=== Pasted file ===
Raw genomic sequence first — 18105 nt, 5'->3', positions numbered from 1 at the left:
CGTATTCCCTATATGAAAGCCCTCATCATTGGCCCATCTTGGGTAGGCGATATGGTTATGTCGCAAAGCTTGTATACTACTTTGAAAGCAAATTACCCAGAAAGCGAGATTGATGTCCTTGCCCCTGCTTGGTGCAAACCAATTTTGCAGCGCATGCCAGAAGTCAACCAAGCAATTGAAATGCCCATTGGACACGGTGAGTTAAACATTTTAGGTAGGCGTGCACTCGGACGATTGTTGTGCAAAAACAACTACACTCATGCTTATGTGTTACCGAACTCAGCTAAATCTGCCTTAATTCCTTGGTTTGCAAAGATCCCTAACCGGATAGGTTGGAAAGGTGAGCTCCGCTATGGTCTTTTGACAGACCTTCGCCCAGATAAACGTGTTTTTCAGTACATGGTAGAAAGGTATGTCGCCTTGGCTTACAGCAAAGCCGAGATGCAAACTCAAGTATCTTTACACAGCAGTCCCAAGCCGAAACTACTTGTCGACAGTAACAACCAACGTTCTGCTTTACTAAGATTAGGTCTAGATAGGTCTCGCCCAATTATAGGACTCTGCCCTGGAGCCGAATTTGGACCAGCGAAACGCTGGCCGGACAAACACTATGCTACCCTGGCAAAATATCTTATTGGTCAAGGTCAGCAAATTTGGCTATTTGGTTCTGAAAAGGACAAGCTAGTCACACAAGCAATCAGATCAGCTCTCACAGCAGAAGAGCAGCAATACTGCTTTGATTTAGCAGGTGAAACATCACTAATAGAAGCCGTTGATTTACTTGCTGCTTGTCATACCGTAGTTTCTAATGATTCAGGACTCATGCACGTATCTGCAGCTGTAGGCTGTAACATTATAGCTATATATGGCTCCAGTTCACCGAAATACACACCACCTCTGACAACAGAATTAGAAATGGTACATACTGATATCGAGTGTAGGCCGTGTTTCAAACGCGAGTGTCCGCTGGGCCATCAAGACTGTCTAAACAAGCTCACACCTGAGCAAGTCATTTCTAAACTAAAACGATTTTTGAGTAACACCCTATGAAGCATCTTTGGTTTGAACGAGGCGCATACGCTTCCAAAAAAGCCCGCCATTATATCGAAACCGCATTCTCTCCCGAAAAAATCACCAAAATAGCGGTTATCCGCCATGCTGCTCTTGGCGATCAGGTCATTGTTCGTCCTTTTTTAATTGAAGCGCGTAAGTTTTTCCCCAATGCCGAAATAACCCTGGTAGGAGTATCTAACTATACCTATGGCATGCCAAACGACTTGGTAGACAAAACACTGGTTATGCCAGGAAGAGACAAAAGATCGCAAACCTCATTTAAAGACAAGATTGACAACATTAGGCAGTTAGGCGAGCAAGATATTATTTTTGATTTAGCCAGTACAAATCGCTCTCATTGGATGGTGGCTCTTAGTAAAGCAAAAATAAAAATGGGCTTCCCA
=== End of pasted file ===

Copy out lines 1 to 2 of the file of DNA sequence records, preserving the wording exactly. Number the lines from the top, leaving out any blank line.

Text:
Raw genomic sequence first — 18105 nt, 5'->3', positions numbered from 1 at the left:
CGTATTCCCTATATGAAAGCCCTCATCATTGGCCCATCTTGGGTAGGCGATATGGTTATGTCGCAAAGCTTGTATACTACTTTGAAAGCAAATTACCCAGAAAGCGAGATTGATGTCCTTGCCCCTGCTTGGTGCAAACCAATTTTGCAGCGCATGCCAGAAGTCAACCAAGCAATTGAAATGCCCATTGGACACGGTGAGTTAAACATTTTAGGTAGGCGTGCACTCGGACGATTGTTGTGCAAAAACAACTACACTCATGCTTATGTGTTACCGAACTCAGCTAAATCTGCCTTAATTCCTTGGTTTGCAAAGATCCCTAACCGGATAGGTTGGAAAGGTGAGCTCCGCTATGGTCTTTTGACAGACCTTCGCCCAGATAAACGTGTTTTTCAGTACATGGTAGAAAGGTATGTCGCCTTGGCTTACAGCAAAGCCGAGATGCAAACTCAAGTATCTTTACACAGCAGTCCCAAGCCGAAACTACTTGTCGACAGTAACAACCAACGTTCTGCTTTACTAAGATTAGGTCTAGATAGGTCTCGCCCAATTATAGGACTCTGCCCTGGAGCCGAATTTGGACCAGCGAAACGCTGGCCGGACAAACACTATGCTACCCTGGCAAAATATCTTATTGGTCAAGGTCAGCAAATTTGGCTATTTGGTTCTGAAAAGGACAAGCTAGTCACACAAGCAATCAGATCAGCTCTCACAGCAGAAGAGCAGCAATACTGCTTTGATTTAGCAGGTGAAACATCACTAATAGAAGCCGTTGATTTACTTGCTGCTTGTCATACCGTAGTTTCTAATGATTCAGGACTCATGCACGTATCTGCAGCTGTAGGCTGTAACATTATAGCTATATATGGCTCCAGTTCACCGAAATACACACCACCTCTGACAACAGAATTAGAAATGGTACATACTGATATCGAGTGTAGGCCGTGTTTCAAACGCGAGTGTCCGCTGGGCCATCAAGACTGTCTAAACAAGCTCACACCTGAGCAAGTCATTTCTAAACTAAAACGATTTTTGAGTAACACCCTATGAAGCATCTTTGGTTTGAACGAGGCGCATACGCTTCCAAAAAAGCCCGCCATTATATCGAAACCGCATTCTCTCCCGAAAAAATCACCAAAATAGCGGTTATCCGCCATGCTGCTCTTGGCGATCAGGTCATTGTTCGTCCTTTTTTAATTGAAGCGCGTAAGTTTTTCCCCAATGCCGAAATAACCCTGGTAGGAGTATCTAACTATACCTATGGCATGCCAAACGACTTGGTAGACAAAACACTGGTTATGCCAGGAAGAGACAAAAGATCGCAAACCTCATTTAAAGACAAGATTGACAACATTAGGCAGTTAGGCGAGCAAGATATTATTTTTGATTTAGCCAGTACAAATCGCTCTCATTGGATGGTGGCTCTTAGTAAAGCAAAAATAAAAATGGGCTTCCCA